Somalia is now taking Kenya too much for granted for her own good


Some failed states reach a point where they become a joke. Last week’s move by the Somali parliament to vote for the expulsion of the Kenya Defence Forces from their country was more comical than serious.

Hardly anybody in Kenya skipped a beat about it. Yet it is part of a trend of increasingly loony behaviour by a neighbour who has refused to understand her position in the scheme of things.

First of all, of what practical value was this vote anyway? The KDF troops in Somalia are answerable to Amisom, not the Somali government.

Amisom is a creation of the United Nations and the African Union. To disband it would require a resolution of the United Nations Security Council.


Curiously, the Somali vote was specifically against the KDF, not the other Amisom components from Ethiopia, Uganda, Burundi and Sierra Leone.

The anti-KDF backlash was ostensibly about a contested civil society report released from Nairobi that claims the Kenyan military is in bed with Al-Shabaab in the illegal business of charcoal and sugar smuggling.

Whether this deliberately sensational report is factual or not is neither here nor there.

At bottom, the Somali vote was not about that.


The vote was about the security wall Kenya is building along the 700-km border.

For some reason, the fence has terribly upset the politicians in Somalia.

Personally, I am at a loss in comprehending these emotional reactions. Kenya is a sovereign state.

If she wants to enclose her borders with walls or make unwanted refugees squat in isolated camps, it is entirely within her sovereign rights.

We have not heard Mexico screaming at the United States because of the fortified barriers in place along their common border.

In fact, on the matter of temperament, the Somali leaders can learn a lot from other people.


Politicians in Somalia have this strange way of seeing everything out of focus. No wonder their country is such a mess.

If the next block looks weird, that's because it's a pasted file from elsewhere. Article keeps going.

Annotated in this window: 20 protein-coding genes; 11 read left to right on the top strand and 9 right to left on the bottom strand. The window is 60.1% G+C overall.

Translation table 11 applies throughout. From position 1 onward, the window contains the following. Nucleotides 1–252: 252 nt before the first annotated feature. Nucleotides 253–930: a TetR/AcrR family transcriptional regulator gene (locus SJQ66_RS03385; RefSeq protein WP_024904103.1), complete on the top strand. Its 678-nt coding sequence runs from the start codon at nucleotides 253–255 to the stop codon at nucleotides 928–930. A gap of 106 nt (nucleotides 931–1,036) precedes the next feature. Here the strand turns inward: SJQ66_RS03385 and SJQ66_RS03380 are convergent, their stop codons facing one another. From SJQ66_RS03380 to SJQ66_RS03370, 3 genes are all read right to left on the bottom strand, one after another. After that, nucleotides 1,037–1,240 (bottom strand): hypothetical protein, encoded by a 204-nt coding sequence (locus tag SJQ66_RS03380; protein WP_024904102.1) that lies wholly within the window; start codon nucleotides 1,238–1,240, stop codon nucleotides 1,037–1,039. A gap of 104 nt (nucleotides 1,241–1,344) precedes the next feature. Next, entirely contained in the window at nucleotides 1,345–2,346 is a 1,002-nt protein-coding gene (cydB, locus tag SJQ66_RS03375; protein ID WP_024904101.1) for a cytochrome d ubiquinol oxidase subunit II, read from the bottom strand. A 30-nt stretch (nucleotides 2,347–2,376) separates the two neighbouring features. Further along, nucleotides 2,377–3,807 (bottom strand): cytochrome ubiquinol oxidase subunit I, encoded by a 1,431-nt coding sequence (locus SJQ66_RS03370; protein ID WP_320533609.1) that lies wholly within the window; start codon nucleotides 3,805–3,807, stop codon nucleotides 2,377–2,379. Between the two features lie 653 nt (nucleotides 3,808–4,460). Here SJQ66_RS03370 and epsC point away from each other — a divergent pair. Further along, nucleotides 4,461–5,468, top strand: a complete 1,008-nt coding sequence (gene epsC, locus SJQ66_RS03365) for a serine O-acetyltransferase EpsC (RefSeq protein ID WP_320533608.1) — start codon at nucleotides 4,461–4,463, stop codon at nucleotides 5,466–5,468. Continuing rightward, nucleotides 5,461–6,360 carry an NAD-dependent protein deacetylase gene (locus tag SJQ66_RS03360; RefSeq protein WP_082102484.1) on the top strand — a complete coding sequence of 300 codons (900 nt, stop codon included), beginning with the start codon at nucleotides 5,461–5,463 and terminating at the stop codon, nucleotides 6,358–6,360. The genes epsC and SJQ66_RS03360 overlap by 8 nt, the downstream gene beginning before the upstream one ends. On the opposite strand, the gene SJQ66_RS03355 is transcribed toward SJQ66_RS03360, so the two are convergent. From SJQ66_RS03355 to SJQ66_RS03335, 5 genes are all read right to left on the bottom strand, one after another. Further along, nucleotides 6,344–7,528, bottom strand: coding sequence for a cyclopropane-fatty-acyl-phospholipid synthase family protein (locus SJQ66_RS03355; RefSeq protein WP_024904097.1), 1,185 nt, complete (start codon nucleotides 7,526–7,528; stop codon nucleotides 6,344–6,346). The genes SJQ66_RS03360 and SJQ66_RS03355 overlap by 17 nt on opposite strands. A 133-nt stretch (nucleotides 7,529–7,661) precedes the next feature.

They know perfectly well the security reasons that have forced Kenya to build the fence.

The Somali expectation that they should be at liberty to walk in and out of Kenya at will is what has made us suffer horrible atrocities at the hands of Shabaab.

Somali leaders’ capacity for self-delusion never ceases to amaze.

The other day they sprung a nasty surprise when they took Kenya to the International Court of Justice at The Hague over the delimitation of the common offshore boundary in the Indian Ocean.


The way the Somali government wants the sea borderline delineated is simply absurd.

Mogadishu wants the maritime line to go down diagonally to the south-east.

Kenya insists on a straight line to the east, as with its maritime boundary with Tanzania.

The ocean territory Kenya would stand to lose stretches for more than 100,000 square kilometres.

Somalia’s intended grab is fuelled by reports of potential offshore oil and gas reserves.

Somalia has an unfortunate habit of taking its neighbours for granted, without properly calculating the consequences if her bluff is called.

Even as she struts around making empty threats, her elites spend much of their time in Nairobi wheeler-dealing, laundering money and generally having a good time as their people kill each other.


Amid their endless fights, it is here they come to cobble together their makeshift governments.

They also expect us to take in their refugees, without question, whom they are in no hurry to want back.

Some of those elites travel in fake or genuine foreign passports.

Some of the hoi polloi, who can’t travel, wait for planeloads of miraa from Kenya.

Nobody in that country seems to think tables can be turned.

I recall the yelp of pain from Mogadishu to Hargeisa when Kenya blocked the hawala money transfer system following the Garissa University massacre.

It was the cry of somebody at the complete mercy of another.

There is no evidence Kenyan Somali leaders are sympathetic to Mogadishu’s wayward attitude.

They would not want their loyalty to be seen to be with a quasi-government that is becoming a pain in the neck.